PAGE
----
I wondered not, although I plainly saw
The one to be a stone, the other a shell;
Nor doubted once but that they both were books,
Having a perfect faith in all that passed.
Far stronger, now, grew the desire I felt
To cleave unto this man; but when I prayed
To share his enterprise, he hurried on
Reckless of me: I followed, not unseen,
For oftentimes he cast a backward look,
Grasping his twofold treasure.—Lance in rest,
He rode, I keeping pace with him; and now
He, to my fancy, had become the knight
Whose tale Cervantes tells; yet not the knight,
But was an Arab of the desert too;
Of these was neither, and was both at once.
His countenance, meanwhile, grew more disturbed;
And, looking backwards when he looked, mine eyes
Saw, over half the wilderness diffused,
A bed of glittering light: I asked the cause:
"It is," said he, "the waters of the deep
Gathering upon us;" quickening then the pace
Of the unwieldy creature he bestrode,
He left me: I called after him aloud;
He heeded not; but, with his twofold charge
Still in his grasp, before me, full in view,
Went hurrying o'er the illimitable waste,
With the fleet waters of a drowning world
In chase of him; whereat I waked in terror,
And saw the sea before me, and the book,
In which I had been reading, at my side.

The passage continues with further thoughts about this Arab Quixote carrying a stone and a shell.  What then the meaning of these?  Well Wordsworth forecasts it for us in his thoughts before sleep:

On poetry and geometric truth,
And their high privilege of lasting life,
From all internal injury exempt,
I mused, upon these chiefly

Wordsworth dreams of his Arabian Quixote who finds himself in the unlikely position of riding a horse with a lance and under one arm a stone and in the other hand a shell--quite a juggling act.  Of course, each of these elements has its own meaning in the context of the dream, which the Arab quite obligingly explains:

the Arab told me that the stone
(To give it in the language of the dream)
Was "Euclid's Elements;" and "This," said he,
"Is something of more worth;" and at the word
Stretched forth the shell, so beautiful in shape,
In colour so resplendent, with command
That I should hold it to my ear.

What then is this object of more worth than Geometry--lovelier than the laws that dictate symmetry and convergence?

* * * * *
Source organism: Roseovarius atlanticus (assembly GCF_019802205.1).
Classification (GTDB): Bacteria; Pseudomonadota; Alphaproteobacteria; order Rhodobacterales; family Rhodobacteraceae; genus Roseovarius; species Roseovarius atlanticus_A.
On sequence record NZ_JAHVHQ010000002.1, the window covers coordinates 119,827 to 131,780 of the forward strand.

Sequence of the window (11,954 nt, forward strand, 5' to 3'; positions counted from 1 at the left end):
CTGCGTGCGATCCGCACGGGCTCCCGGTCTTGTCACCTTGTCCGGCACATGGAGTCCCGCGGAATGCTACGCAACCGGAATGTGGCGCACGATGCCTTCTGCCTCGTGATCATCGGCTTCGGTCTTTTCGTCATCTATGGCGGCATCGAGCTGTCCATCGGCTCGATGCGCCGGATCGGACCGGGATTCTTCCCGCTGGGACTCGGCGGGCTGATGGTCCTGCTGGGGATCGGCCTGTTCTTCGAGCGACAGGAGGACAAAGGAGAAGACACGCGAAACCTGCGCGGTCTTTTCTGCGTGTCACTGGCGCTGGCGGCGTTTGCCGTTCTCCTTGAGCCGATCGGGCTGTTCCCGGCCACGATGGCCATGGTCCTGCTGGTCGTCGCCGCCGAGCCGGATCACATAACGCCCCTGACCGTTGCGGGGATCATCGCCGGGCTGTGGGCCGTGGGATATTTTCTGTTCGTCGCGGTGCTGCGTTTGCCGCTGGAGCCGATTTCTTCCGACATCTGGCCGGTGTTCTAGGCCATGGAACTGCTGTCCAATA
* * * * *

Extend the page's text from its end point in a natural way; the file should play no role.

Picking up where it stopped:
I did so,
And heard that instant in an unknown tongue,
Which yet I understood, articulate sounds,
A loud prophetic blast of harmony;
An Ode, in passion uttered, which foretold
Destruction to the children of the earth
By deluge, now at hand.

And we are told the apocalypse announced and understood in tongues is soon to occur and so the Arab is on a mission to preserve these two loveliest things.  First geometry:

he himself
Was going then to bury those two books:
The one that held acquaintance with the stars,
And wedded soul to soul in purest bond
Of reason, undisturbed by space or time;

And then what we must take from the furor of his love for it as poetry:

The other that was a god, yea many gods,
Had voices more than all the winds, with power
To exhilarate the spirit, and to soothe,
Through every clime, the heart of human kind.
 These two, then, were in the eyes of the Arab important to preserve from the coming flood, which for the remainder of this passage, he rides away from--Wordsworth following, desiring to take part in the endeavor to preserve some great part of humankind's noble endeavor.

The story speaks powerfully and the dream is told most lucidly.  But most important of all, it shows that reading poetry is not that much more difficult than reading prose if one wishes to undertake the challenge.  It requires merely persistence and determination and a willingness to be with a voice that will lead you to places wild and strange and pull from any event a meaning. 

Comments

Popular posts from this blog

Another Queen of Night

Lewis Carroll and James Joyce